(b Eutin, ?19 Nov 1786; d London, 5 June 1826). Composer, conductor, pianist and critic, son of Franz Anton Weber. A prototypical 19th-century musician-critic, he sought through his works, words and efforts as performer and conductor to promote art and shape emerging middle-class audiences to its appreciation. His contributions to song, choral music and piano music were highly esteemed by his contemporaries, his opera overtures influenced the development of the concert overture and symphonic poem, and his explorations of novel timbres and orchestrations enriched the palette of musical sonorities. With the overwhelming success of his opera Der Freischütz in 1821 he became the leading exponent of German opera in the 1820s and an international celebrity. A seminal figure of the 19th century, he influenced composers as diverse as Marschner, Mendelssohn, Wagner, Meyerbeer, Berlioz and Liszt.
Dmitri Shostakovich: (b St Petersburg, 12/25 Sept 1906; d Moscow, 9 Aug 1975). Russian composer. He is generally regarded as the greatest symphonist of the mid-20th century, and many of his string quartets, concertos, instrumental and vocal works are also firmly established in the repertory. His numerous film scores, extensive incidental theatre music and three ballets are of more variable quality. In 1936, political intervention cut short his potentially outstanding operatic output; such interference continued to blight his career, belying the outward signs of official favour and recognition that increasingly came his way. Amid the conflicting pressures of official requirements, the mass suffering of his fellow countrymen, and his personal ideals of humanitarianism and public service, he succeeded in forging a musical language of colossal emotional power. The music of his middle period is often epic in scale and content; it has been understood by many Russians, and in more recent years also by Westerners, as chronicling his society and times, conveying moods and, as some would argue, experiences and even political messages in notes, at a time when to do so in words was proscribed. Since the appearance in 1979 of his purported memoirs, which expressed profound disaffection from the Soviet regime, his works have been intensely scrutinized for evidence of such explicit communication. However, his intentions in this respect continue to provoke disagreement, not least because of the problematic status of the sources involved. He published articles and made speeches under varying degrees of duress; for much of his life his correspondence was liable to be read by censors; he destroyed almost all letters sent to him; he kept no diary; and his reported confidences to friends and family are of varying reliability. Meanwhile, the musical dimensions of his works remain comparatively little examined. He played a decisive role in the musical life of the former Soviet Union, as teacher, writer and administrator. He was also an active pianist, frequently performing his own works until disability prevented him. His last concert appearance was in 1966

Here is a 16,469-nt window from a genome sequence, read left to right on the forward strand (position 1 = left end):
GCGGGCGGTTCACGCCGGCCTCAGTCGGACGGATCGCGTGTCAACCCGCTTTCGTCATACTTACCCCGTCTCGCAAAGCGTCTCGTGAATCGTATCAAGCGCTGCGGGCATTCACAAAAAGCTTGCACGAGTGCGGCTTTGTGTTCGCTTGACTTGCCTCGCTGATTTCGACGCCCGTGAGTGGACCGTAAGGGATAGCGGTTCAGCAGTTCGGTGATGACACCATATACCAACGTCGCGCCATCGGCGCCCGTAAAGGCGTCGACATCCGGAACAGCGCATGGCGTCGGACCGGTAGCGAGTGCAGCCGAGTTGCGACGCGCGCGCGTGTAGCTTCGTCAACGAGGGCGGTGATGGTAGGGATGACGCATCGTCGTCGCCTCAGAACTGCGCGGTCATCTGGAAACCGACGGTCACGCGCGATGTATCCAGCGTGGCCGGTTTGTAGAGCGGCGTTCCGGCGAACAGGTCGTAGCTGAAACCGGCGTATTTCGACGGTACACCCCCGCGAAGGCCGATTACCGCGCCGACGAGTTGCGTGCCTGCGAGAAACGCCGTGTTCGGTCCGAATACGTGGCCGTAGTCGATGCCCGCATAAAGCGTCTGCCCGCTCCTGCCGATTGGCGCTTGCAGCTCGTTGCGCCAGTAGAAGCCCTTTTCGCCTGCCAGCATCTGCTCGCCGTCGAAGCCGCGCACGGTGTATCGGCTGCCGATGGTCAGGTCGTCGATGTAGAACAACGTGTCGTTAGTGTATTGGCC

Igor Stravinsky: (b Oranienbaum [now Lomonosov], nr St Petersburg, 5/17 June 1882; d New York, 6 April 1971). Russian composer, later of French (1934) and American (1945) nationality. One of the most widely performed and influential composers of the 20th century, he remains also one of its most multi-faceted. A study of his work automatically touches on almost every important tendency in the century’s music, from the neo-nationalism of the early ballets, through the more abrasive, experimental nationalism of the World War I years, the neo-classicism of the period 1920–51 and the studies of old music which underlay the proto-serial works of the 1950s, to the highly personal interpretation of serial method in his final decade. To some extent the mobile geography of his life is reflected in his work, with its complex patterns of influence and allusion. In another sense, however, he never lost contact with his Russian origins and, even after he ceased to compose with recognizably Russian materials or in a perceptibly Slavonic idiom, his music maintained an unbroken continuity of technique and thought.
Karol Szymanowski (Maciej)
(b Tymoszówka, nr Kiev, 3 Oct 1882; d Lausanne, 29 March 1937). Polish composer.
(b Hanau, nr Frankfurt, 16 Nov 1895; d Frankfurt, 28 Dec 1963). German composer, theorist, teacher, viola player and conductor. The foremost German composer of his generation, he was a figure central to both music composition and musical thought during the inter-war years.
Sergey Prokofiev (b Sontsovka, Bakhmutsk region, Yekaterinoslav district, Ukraine, 11/23 April 1891; d Moscow, 5 March 1953). Russian composer and pianist. He began his career as a composer while still a student, and so had a deep investment in Russian Romantic traditions – even if he was pushing those traditions to a point of exacerbation and caricature – before he began to encounter, and contribute to, various kinds of modernism in the second decade of the new century. Like many artists, he left his country directly after the October Revolution; he was the only composer to return, nearly 20 years later. His inner traditionalism, coupled with the neo-classicism he had helped invent, now made it possible for him to play a leading role in Soviet culture, to whose demands for political engagement, utility and simplicity he responded with prodigious creative energy. In his last years, however, official encouragement turned into persecution, and his musical voice understandably faltered.